Iris, you let me down on this one. Having read nine of your novels, I've come to expect three elements in perfect balance: strong characterizations, especially of hapless or arrogant male protagonists, moral dilemmas, and a certain "talkiness" in the prose. The Good Apprentice had all these elements, but they were out of balance and failed to deliver an enjoyable reading experience.
Murdoch's protagonist is Edward Baltram, a young man who played a prank that went horribly wrong and resulted in a friend's death (this is not a spoiler; it happens in the first few pages). Edward is fortunate not to be charged with a crime, but he is devastated and knows his life is permanently changed. His family throws a dinner party to help him "get over it," which is mostly a way for Murdoch to introduce a broad cast of characters. We meet his stepfather Harry, Harry's son Stuart, Edward's aunt Midge and uncle Tom, and Ursula, the family physician. Unfortunately, but not surprisingly, the dinner party fails to lift Edward's spirits. He decides he'll escape to the country and reunite with his biological father Jesse, and Jesse's wife and adult daughters.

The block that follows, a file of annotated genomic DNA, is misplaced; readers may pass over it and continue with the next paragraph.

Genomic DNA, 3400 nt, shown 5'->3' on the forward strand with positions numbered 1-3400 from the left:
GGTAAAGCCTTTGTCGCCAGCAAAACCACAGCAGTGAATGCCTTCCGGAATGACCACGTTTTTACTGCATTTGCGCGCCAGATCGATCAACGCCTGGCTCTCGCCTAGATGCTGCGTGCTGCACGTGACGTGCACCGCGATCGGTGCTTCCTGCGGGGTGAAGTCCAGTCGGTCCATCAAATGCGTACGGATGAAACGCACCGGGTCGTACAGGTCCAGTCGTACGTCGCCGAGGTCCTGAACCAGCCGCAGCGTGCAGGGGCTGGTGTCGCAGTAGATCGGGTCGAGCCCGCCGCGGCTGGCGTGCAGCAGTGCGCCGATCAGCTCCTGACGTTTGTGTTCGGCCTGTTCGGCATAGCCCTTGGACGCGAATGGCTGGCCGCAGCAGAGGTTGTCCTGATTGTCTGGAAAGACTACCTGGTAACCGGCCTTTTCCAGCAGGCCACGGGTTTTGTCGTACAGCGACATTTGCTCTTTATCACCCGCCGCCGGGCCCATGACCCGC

Flip ahead about 100 pages, and you'll find Edward settled in Jesse's house, surrounded by quirky relatives and still wandering around morose and confused. And you'll also find Stuart, a religious fanatic, in endless philosophical dialogue with Tom, and Midge thinking way too much about how to shorten a dress and insert a new panel of fabric.
Amazon calls this book, "Funny and compelling, ... at once a supremely sophisticated entertainment and an inquiry into the spiritual crises that afflict the modern world." Sorry, but I found it repetitive and boring. I'm sure Murdoch's symbolism and ideas become clearer by the end of the book, but I just didn't have the patience to struggle through more than 550 pages.
Cross-posted from my blog